Real-time PCR is becoming a common tool for detecting and quantifying expression profiling of selected genes. Cytokines mRNA quantification is widely used in immunological research to dissect the early steps of immune responses or pathophysiological pathways. It is also growing to be of clinical relevancy to immuno-monitoring and evaluation of the disease status of patients. The techniques currently used for "absolute quantification" of cytokine mRNA are based on a DNA standard curve and do not take into account the critical impact of RT efficiency.
To overcome this pitfall, we designed a strategy using external RNA as standard in the RT-PCR. Use of synthetic RNA standards, by comparison with the corresponding DNA standard, showed significant variations in the yield of retro-transcription depending the target amplified and the experiment. We then developed primers to be used under one single experimental condition for the specific amplification of human IL-1beta, IL-4, IL-10, IL-12p40, IL-13, IL-15, IL-18, IFN-gamma, MIF, TGF-beta1 and TNF-alpha mRNA. We showed that the beta-2 microglobulin (beta2-MG) gene was suitable for data normalisation since the level of beta2-MG transcripts in naive PBMC varied less than 5 times between individuals and was not affected by LPS or PHA stimulation. The technique, we named CyProQuant-PCR (Cytokine Profiling Quantitative PCR) was validated using a kinetic measurement of cytokine transcripts under in vitro stimulation of human PBMC by lipopolysaccharide (LPS) or Staphylococcus aureus strain Cowan (SAC). Results obtained show that CyProQuant-PCR is powerful enough to precociously detect slight cytokine induction. Finally, having demonstrated the reproducibility of the method, it was applied to malaria patients and asymptomatic controls for the quantification of TGF-beta1 transcripts and showed an increased capacity of cells from malaria patients to accumulate TGF-beta1 mRNA in response to LPS.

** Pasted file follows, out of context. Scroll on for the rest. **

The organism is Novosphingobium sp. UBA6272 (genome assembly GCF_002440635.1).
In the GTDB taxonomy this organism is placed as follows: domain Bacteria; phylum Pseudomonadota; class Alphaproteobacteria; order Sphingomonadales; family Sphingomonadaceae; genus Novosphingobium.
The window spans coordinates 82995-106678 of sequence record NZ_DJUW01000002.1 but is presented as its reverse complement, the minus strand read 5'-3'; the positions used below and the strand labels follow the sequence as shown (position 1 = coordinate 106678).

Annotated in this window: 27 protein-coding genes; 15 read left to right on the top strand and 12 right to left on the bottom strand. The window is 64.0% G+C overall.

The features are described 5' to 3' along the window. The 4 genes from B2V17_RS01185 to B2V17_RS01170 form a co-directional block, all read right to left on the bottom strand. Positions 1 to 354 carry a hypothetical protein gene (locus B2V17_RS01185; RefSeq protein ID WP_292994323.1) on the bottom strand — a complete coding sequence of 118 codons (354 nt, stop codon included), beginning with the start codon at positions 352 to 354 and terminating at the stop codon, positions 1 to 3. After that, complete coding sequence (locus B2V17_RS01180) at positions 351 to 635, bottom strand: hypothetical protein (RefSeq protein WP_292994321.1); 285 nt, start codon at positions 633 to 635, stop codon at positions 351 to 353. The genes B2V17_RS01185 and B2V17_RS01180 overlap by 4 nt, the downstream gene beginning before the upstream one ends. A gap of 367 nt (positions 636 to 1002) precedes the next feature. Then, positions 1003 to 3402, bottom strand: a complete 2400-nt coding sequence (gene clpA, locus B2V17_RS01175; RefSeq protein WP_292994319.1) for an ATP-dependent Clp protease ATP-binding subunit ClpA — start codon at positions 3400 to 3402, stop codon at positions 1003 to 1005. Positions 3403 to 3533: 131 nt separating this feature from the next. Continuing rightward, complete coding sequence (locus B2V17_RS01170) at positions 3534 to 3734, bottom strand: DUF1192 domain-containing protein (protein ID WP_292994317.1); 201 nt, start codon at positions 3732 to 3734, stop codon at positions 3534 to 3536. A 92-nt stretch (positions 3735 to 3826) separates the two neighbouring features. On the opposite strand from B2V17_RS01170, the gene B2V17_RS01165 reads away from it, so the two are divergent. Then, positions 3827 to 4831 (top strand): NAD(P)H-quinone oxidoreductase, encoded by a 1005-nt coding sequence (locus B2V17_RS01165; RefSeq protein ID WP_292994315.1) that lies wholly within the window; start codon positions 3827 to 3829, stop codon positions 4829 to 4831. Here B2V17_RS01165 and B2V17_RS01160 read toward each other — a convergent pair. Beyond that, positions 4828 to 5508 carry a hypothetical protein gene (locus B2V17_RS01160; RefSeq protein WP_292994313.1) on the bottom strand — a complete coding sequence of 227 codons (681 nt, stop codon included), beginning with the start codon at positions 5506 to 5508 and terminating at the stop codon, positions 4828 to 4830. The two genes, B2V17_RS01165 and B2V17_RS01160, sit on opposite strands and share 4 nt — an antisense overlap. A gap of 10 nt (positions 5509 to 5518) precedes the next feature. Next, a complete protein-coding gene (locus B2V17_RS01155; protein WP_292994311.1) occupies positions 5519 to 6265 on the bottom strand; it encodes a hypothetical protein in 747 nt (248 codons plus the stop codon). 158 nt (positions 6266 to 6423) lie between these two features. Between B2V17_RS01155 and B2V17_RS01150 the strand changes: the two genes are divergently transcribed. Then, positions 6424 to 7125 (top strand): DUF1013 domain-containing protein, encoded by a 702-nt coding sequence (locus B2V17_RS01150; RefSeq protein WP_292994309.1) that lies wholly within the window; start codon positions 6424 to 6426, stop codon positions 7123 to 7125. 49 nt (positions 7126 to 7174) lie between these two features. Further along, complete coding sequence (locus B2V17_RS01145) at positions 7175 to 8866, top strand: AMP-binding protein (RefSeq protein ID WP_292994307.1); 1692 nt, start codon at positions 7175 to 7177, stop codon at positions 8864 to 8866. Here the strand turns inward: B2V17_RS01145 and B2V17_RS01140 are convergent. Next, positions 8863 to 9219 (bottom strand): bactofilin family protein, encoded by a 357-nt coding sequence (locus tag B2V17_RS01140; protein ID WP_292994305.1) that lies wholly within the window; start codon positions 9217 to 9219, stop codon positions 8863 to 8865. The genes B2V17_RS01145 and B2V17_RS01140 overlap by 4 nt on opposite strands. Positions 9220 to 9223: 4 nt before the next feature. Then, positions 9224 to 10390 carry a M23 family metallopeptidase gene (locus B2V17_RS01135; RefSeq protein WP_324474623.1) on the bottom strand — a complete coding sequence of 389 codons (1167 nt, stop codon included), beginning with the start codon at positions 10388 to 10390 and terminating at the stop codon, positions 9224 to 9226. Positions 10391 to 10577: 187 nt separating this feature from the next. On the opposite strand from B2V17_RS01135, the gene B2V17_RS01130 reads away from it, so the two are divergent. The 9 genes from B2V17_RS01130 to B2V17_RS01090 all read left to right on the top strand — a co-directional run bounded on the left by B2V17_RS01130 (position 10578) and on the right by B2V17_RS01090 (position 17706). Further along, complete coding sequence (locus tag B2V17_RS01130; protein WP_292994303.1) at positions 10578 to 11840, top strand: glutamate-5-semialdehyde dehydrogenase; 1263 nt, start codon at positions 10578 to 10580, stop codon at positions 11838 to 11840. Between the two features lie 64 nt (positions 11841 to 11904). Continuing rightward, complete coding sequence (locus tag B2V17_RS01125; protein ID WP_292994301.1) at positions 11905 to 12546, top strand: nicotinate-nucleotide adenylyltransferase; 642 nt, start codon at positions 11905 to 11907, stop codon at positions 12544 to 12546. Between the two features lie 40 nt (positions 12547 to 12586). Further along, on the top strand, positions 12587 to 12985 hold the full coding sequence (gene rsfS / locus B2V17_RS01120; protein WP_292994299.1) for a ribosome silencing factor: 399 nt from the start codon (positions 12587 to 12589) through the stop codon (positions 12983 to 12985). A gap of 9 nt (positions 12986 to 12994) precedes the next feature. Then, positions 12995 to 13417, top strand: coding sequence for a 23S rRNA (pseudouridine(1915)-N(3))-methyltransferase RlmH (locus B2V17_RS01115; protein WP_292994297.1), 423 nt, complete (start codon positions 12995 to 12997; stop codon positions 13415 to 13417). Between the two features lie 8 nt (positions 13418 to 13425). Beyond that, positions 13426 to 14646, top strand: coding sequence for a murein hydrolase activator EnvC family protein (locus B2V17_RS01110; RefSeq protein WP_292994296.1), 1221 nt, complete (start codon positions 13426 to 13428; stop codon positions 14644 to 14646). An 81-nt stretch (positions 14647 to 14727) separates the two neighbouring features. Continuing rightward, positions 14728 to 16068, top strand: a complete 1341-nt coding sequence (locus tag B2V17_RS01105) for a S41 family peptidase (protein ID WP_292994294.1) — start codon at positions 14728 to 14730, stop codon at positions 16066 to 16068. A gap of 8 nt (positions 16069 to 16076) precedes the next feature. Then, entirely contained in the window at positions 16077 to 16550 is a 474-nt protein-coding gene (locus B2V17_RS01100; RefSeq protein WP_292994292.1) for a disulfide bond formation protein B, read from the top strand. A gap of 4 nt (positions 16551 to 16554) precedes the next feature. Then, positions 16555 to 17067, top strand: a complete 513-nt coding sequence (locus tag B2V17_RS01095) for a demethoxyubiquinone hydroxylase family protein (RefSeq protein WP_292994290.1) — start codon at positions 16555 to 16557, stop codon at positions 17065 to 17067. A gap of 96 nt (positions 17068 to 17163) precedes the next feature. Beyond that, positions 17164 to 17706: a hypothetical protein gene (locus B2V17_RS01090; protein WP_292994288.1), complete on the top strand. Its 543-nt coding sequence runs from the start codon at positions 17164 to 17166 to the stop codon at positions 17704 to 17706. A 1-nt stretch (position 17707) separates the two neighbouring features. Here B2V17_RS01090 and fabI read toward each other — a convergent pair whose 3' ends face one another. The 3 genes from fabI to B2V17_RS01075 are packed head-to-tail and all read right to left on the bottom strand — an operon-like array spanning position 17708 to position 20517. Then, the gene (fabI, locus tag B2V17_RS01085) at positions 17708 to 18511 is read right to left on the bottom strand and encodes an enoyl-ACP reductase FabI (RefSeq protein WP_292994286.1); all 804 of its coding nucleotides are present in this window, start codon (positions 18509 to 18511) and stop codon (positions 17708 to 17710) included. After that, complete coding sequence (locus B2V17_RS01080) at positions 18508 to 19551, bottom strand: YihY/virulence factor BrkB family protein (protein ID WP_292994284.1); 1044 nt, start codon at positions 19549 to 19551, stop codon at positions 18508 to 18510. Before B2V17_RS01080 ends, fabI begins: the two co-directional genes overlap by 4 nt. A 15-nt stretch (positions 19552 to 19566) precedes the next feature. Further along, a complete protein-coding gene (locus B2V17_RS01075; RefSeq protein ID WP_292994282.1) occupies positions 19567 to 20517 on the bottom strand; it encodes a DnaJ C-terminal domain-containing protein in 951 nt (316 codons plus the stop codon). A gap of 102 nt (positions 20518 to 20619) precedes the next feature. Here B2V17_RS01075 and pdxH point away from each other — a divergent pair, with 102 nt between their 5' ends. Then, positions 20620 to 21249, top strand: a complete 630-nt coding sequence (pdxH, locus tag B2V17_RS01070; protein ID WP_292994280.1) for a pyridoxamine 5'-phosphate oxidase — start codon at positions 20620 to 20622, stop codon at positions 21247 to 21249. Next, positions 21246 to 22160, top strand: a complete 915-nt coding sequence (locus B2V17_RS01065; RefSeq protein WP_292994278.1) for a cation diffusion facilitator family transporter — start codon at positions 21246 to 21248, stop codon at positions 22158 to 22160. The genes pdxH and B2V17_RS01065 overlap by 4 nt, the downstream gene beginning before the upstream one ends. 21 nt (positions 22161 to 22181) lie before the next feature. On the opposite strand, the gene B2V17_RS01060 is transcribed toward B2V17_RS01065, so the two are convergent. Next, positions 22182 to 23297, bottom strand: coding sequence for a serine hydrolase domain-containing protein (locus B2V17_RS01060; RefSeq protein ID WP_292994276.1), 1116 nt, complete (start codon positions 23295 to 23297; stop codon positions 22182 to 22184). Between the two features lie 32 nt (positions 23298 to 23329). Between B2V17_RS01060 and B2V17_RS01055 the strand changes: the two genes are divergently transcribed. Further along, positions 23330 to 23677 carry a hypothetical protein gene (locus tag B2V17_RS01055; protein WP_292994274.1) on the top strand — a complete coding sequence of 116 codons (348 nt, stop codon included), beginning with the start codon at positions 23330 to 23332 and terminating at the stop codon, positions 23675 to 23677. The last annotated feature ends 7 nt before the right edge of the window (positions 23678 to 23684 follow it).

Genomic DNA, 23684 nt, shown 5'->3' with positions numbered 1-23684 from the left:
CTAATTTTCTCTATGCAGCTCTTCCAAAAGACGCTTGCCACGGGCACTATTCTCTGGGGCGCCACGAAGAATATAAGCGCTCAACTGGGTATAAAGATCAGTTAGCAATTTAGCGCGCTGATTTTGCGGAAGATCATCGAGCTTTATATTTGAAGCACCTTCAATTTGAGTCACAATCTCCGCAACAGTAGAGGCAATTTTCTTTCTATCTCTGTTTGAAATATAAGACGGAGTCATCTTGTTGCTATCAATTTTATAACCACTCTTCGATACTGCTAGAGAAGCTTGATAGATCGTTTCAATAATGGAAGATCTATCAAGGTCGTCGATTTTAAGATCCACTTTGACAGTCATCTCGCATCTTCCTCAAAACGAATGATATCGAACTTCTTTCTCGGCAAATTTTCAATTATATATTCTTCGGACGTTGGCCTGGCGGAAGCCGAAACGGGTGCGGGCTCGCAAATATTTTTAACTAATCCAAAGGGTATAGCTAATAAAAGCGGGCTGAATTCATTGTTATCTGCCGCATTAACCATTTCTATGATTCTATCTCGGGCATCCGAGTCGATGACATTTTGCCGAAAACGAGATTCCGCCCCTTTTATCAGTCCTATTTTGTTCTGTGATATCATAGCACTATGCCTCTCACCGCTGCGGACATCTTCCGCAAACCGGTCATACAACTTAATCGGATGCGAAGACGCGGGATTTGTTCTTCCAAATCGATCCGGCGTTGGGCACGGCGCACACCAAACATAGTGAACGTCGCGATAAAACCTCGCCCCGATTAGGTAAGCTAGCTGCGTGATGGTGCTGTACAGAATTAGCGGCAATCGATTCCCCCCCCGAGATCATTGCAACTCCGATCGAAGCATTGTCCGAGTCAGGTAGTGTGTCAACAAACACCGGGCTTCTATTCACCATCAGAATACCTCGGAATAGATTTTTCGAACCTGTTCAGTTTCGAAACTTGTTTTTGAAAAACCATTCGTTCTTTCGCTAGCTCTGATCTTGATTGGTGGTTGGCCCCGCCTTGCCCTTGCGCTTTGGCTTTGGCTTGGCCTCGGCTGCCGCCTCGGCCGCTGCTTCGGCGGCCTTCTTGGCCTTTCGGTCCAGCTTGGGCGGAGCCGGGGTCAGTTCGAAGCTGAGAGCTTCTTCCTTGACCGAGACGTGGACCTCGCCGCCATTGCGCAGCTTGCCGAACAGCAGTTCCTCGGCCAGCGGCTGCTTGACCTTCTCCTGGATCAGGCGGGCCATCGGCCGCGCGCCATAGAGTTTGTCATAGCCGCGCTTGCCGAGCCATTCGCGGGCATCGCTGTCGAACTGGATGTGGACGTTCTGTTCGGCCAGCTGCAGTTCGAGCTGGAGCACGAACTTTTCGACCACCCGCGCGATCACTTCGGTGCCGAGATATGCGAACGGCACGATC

The real-time RT-PCR technique based on a RNA standard curve, CyProQuant-PCR, outlined here, allows for a genuine absolute quantification and a simultaneous analysis of a large panel of human cytokine mRNA. It represents a potent and attractive tool for immunomonitoring, lending itself readily to automation and with a high throughput. This opens the possibility of an easy and reliable cytokine profiling for clinical applications.